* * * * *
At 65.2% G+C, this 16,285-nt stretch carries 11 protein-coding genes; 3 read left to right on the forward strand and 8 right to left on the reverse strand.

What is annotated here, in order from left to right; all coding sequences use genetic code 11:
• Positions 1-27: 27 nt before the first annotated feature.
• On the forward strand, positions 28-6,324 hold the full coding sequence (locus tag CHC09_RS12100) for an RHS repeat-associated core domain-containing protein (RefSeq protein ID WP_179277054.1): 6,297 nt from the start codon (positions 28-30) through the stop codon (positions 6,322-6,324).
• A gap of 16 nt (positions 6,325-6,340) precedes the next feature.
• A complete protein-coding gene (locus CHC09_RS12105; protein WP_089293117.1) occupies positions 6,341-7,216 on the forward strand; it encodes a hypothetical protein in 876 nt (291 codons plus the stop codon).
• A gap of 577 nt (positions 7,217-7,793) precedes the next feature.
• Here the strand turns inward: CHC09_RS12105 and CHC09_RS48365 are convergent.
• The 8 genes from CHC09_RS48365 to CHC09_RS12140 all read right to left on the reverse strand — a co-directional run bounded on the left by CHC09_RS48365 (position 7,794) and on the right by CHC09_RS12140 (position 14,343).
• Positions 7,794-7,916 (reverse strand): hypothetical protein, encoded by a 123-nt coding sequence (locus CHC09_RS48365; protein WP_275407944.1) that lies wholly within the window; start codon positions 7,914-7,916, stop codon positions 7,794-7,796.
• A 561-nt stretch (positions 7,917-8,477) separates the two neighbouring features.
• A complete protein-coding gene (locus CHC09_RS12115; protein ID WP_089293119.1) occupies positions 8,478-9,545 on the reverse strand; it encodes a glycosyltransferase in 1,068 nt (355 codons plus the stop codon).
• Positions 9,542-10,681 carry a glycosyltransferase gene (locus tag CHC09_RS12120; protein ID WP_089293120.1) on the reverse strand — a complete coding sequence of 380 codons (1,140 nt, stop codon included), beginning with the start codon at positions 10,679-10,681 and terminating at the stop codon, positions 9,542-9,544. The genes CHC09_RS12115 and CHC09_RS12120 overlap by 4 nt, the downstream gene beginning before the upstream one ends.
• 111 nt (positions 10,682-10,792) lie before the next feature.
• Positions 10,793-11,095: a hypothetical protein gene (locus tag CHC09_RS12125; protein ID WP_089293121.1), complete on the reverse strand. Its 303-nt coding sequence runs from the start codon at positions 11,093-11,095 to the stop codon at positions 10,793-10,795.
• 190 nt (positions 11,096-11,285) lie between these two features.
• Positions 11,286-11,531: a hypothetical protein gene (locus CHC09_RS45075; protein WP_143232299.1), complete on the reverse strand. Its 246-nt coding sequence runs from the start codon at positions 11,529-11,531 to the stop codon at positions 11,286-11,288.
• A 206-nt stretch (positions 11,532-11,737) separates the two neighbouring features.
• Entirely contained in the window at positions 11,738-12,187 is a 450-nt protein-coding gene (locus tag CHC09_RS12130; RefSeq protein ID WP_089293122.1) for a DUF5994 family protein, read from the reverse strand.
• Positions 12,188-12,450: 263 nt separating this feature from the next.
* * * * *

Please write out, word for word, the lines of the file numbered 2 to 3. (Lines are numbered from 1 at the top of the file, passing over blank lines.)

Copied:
What is annotated here, in order from left to right; all coding sequences use genetic code 11:
• Positions 1-27: 27 nt before the first annotated feature.